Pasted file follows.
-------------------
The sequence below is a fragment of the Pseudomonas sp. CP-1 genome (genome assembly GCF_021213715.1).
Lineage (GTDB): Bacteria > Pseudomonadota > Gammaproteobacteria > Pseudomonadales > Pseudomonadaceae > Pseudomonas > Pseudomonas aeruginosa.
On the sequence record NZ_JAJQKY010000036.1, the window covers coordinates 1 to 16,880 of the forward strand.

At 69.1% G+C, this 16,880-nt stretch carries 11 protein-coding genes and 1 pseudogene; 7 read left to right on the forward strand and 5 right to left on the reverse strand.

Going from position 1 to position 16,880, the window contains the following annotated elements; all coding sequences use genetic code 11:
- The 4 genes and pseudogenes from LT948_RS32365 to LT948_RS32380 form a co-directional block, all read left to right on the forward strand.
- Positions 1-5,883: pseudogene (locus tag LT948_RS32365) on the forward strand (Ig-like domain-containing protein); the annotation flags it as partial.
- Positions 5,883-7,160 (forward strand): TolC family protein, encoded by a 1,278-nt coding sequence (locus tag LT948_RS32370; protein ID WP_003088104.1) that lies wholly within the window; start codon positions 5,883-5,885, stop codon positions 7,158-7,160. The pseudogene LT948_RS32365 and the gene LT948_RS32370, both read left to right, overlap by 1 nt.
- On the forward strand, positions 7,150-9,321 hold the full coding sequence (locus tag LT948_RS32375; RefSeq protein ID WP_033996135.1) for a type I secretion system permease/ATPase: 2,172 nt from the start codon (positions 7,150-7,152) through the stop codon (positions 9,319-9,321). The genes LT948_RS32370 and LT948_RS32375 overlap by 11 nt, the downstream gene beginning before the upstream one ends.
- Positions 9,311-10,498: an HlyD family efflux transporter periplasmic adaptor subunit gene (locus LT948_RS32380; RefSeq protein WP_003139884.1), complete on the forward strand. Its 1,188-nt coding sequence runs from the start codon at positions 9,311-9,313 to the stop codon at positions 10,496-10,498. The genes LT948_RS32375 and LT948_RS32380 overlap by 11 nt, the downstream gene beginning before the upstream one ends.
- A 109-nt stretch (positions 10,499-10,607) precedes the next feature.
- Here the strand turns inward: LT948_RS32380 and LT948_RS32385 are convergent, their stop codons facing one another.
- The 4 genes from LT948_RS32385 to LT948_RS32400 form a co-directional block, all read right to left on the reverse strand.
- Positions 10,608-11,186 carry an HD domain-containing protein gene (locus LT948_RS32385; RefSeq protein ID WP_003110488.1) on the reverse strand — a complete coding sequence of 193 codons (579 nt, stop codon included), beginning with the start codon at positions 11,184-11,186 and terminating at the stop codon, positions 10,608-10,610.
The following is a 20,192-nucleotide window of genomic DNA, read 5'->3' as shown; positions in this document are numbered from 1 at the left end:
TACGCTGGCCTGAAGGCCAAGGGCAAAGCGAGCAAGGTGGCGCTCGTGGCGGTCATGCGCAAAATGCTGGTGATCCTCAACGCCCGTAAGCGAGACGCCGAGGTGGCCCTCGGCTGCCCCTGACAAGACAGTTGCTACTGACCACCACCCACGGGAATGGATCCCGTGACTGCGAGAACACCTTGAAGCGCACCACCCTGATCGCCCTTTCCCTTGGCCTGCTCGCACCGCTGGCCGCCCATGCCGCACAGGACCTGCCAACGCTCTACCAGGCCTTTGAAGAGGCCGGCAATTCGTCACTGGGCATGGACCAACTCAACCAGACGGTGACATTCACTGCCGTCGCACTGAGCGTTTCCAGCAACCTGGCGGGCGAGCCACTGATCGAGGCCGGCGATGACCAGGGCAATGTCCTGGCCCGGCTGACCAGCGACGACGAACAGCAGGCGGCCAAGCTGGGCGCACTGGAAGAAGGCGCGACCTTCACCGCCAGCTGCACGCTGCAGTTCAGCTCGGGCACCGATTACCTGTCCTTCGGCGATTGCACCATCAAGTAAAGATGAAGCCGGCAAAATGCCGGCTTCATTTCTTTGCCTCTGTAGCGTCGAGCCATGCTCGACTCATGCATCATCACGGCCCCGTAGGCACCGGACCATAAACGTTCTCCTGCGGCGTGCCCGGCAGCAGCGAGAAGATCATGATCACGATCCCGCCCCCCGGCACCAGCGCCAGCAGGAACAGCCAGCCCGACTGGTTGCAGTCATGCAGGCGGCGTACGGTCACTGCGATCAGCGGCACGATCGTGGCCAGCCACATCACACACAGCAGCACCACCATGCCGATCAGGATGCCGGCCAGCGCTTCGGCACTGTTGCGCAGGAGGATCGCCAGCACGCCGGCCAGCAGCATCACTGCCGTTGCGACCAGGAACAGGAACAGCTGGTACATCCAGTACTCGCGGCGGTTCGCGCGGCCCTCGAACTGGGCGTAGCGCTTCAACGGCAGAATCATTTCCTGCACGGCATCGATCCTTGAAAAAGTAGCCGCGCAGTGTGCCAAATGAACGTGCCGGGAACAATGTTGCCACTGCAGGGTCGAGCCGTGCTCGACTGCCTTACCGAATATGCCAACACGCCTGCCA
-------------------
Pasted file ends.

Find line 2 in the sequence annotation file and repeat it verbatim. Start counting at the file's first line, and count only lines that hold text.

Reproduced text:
Lineage (GTDB): Bacteria > Pseudomonadota > Gammaproteobacteria > Pseudomonadales > Pseudomonadaceae > Pseudomonas > Pseudomonas aeruginosa.